Medical Professional Publications

A “Diagnostic Dilemma” in Severe Post-Strep Glomerulonephritis

Columbus, OH — May 2017

In the last several years, members of the Section of Nephrology at Nationwide Children’s Hospital have seen presentations of poststreptoccal glomerulonephritis (PSGN) that don’t appear in medical literature. Some patients hospitalized for PSGN had thrombocytopenia and positive tests for antinuclear antibodies (ANA) and/or cytoplasmic anti-neutrophil cytoplasmic antibodies. Some needed renal replacement therapy.

In fact, these patients with atypical PSGN could be mistaken for patients with lupus nephritis — and that mistake could lead to unwarranted treatment.

Physician-researchers at Nationwide Children’s recently published a case series in the International Journal of Nephrology documenting these atypical presentations of severe PSGN, in part to start a conversation about what may be leading to them.

“We had never seen this phenotype before,” says Rose Ayoob, MD, attending pediatric nephrologist at Nationwide Children’s, medical director of the hospital’s Dialysis Program and lead author of the publication. “Other institutions have seen severe courses like the ones we have seen, so severe that patients needed dialysis. By itself, that is unusual for this disease. At the time of those other reports, though, institutions had not looked for ANA or thrombocytopenia.”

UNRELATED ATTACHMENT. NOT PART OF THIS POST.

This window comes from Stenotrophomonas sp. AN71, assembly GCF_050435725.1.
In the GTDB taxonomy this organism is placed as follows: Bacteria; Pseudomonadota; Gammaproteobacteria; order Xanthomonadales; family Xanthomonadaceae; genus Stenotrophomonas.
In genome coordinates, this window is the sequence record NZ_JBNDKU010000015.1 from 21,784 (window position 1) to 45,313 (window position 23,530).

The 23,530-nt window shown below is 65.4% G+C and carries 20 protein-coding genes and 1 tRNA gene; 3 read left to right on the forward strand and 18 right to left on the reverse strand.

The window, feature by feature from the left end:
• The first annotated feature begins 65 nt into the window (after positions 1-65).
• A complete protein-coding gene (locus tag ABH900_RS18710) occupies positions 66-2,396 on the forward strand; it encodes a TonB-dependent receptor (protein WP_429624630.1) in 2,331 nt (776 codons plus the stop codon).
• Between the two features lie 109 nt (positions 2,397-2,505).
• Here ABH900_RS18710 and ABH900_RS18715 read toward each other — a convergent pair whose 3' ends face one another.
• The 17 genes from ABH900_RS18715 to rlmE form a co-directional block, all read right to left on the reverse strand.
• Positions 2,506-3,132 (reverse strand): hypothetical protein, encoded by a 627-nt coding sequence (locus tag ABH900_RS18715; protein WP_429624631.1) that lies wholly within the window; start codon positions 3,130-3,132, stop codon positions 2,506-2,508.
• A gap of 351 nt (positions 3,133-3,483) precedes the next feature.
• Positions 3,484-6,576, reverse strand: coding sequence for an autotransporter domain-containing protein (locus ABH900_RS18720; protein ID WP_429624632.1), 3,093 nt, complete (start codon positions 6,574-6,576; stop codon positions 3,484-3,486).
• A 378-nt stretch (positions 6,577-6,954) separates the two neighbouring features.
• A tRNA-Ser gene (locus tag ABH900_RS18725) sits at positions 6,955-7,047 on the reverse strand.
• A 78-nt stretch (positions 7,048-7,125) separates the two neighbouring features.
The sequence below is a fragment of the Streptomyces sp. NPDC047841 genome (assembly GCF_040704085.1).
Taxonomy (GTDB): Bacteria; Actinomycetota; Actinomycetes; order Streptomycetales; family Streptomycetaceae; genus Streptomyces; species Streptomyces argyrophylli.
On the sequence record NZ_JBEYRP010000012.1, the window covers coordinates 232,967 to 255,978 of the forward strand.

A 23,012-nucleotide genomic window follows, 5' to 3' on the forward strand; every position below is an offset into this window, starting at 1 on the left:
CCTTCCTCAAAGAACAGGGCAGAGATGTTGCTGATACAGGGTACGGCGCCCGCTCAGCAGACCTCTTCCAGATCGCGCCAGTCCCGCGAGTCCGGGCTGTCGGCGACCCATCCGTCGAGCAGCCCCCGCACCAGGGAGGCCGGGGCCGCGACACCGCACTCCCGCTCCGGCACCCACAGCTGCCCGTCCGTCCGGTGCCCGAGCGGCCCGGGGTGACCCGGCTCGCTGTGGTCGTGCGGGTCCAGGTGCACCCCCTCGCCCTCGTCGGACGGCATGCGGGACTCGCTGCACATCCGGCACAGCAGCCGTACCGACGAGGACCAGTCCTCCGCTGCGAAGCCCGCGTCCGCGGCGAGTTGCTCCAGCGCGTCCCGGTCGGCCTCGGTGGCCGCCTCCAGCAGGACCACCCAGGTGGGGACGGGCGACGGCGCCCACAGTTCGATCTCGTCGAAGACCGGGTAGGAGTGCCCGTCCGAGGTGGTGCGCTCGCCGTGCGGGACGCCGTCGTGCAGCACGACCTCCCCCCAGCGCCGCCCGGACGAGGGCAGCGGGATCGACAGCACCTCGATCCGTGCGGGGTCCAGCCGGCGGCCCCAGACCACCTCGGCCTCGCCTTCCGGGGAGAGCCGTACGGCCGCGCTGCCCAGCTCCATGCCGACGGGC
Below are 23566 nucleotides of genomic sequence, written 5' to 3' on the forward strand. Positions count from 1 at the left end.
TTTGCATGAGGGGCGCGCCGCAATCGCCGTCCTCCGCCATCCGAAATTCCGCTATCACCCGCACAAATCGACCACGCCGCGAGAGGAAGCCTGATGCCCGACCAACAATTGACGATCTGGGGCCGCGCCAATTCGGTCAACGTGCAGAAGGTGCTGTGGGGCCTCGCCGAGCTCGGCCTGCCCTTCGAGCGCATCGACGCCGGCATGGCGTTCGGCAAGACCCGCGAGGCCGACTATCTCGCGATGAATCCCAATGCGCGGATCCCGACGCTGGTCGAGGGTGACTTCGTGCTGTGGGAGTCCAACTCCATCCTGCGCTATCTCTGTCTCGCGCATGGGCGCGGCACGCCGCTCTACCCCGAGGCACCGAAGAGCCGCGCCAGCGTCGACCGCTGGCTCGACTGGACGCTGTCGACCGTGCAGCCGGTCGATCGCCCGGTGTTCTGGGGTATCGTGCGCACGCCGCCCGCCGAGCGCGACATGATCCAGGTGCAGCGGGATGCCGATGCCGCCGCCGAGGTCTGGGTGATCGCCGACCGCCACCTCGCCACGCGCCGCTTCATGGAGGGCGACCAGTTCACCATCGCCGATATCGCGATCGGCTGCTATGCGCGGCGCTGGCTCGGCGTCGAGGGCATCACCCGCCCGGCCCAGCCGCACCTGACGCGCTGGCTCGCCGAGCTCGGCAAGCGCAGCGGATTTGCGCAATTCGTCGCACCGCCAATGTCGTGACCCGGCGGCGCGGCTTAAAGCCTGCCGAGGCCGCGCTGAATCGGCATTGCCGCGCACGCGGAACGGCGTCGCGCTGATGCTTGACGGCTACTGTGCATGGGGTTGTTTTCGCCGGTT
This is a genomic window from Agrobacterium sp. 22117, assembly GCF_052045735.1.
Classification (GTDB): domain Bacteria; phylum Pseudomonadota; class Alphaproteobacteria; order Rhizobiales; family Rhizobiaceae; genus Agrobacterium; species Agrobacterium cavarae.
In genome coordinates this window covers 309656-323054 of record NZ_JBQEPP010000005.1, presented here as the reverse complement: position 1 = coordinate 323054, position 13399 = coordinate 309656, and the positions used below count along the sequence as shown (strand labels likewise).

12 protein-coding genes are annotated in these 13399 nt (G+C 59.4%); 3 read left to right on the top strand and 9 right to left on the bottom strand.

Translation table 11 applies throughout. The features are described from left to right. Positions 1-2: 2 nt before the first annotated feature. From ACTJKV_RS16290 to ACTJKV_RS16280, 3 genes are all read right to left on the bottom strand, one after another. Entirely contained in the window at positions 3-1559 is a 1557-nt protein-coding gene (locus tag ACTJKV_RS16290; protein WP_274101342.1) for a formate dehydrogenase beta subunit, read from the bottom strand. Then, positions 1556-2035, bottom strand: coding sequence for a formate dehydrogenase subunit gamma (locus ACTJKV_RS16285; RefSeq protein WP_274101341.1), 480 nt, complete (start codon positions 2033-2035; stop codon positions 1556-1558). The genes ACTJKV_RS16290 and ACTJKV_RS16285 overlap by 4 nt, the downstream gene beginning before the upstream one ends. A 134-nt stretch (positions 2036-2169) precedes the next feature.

“First, we wanted to note this phenotype. But we have a continuing question about whether certain serotypes of group A Streptococcus may result in a more severe clinical picture, and other institutions that have seen severe PSGN may also be interested in this.”

The publication analyzed 17 pediatric patients seen over a one-year period who were diagnosed with acute PSGN. A total of 13 patients were hospitalized, and four underwent biopsy because of concern over rapidly progressive glomerulonephritis. Three had positive ANA tests and required dialysis. Two of those with positive ANA tests also had thrombocytopenia. The one patient without a positive ANA test had a positive c-ANCA test.

Some of those lab results may lead to a “diagnostic dilemma,” in the words of the authors, since they can point to an underlying autoimmune or vasculitic issue.

“If you see thrombocytopenia, you naturally go looking for an angiopathic process, for other causes, especially with positive antibody tests. Strep can present like this, though,” says Dr. Ayoob. “If a biopsy shows a post-infectious cause, and patients do better with supportive care and dialysis, then there is not a reason to be more aggressive with therapy.”

Due diligence with a differential diagnosis is crucial with these patients, Dr. Ayoob says. The atypical patients in the recent study all had complement component 3 levels improve at follow-up, and none of them showed kidney disease progression.

Dr. Ayoob and her colleagues have continued to document severe, atypical PSGN and plan to conduct other research on the subject.         

Reference:
Ayoob RM, Schwaderer AL. Acute kidney injury and atypical features during pediatric poststreptococcal glomerulonephritis. International Journal of Nephrology. 2016 Aug 23. [Epub ahead of print]

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